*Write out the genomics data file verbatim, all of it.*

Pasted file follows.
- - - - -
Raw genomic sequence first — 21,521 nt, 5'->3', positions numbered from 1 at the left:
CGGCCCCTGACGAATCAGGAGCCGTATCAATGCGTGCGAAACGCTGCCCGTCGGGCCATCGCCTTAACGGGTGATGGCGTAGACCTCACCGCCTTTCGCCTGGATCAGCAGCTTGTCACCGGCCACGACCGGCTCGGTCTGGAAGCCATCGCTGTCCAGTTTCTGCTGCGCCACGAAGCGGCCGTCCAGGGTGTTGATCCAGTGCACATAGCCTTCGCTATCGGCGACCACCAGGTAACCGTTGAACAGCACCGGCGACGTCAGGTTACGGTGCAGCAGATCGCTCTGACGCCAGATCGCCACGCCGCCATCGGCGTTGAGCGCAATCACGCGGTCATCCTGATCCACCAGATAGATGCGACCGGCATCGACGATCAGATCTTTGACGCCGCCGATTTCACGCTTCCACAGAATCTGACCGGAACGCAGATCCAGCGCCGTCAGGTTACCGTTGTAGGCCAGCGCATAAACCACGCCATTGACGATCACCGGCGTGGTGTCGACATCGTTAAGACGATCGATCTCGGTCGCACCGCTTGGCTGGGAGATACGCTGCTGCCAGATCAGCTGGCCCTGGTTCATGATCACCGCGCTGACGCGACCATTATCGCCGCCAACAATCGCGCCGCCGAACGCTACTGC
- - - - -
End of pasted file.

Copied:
Raw genomic sequence first — 21,521 nt, 5'->3', positions numbered from 1 at the left:
CGGCCCCTGACGAATCAGGAGCCGTATCAATGCGTGCGAAACGCTGCCCGTCGGGCCATCGCCTTAACGGGTGATGGCGTAGACCTCACCGCCTTTCGCCTGGATCAGCAGCTTGTCACCGGCCACGACCGGCTCGGTCTGGAAGCCATCGCTGTCCAGTTTCTGCTGCGCCACGAAGCGGCCGTCCAGGGTGTTGATCCAGTGCACATAGCCTTCGCTATCGGCGACCACCAGGTAACCGTTGAACAGCACCGGCGACGTCAGGTTACGGTGCAGCAGATCGCTCTGACGCCAGATCGCCACGCCGCCATCGGCGTTGAGCGCAATCACGCGGTCATCCTGATCCACCAGATAGATGCGACCGGCATCGACGATCAGATCTTTGACGCCGCCGATTTCACGCTTCCACAGAATCTGACCGGAACGCAGATCCAGCGCCGTCAGGTTACCGTTGTAGGCCAGCGCATAAACCACGCCATTGACGATCACCGGCGTGGTGTCGACATCGTTAAGACGATCGATCTCGGTCGCACCGCTTGGCTGGGAGATACGCTGCTGCCAGATCAGCTGGCCCTGGTTCATGATCACCGCGCTGACGCGACCATTATCGCCGCCAACAATCGCGCCGCCGAACGCTACTGC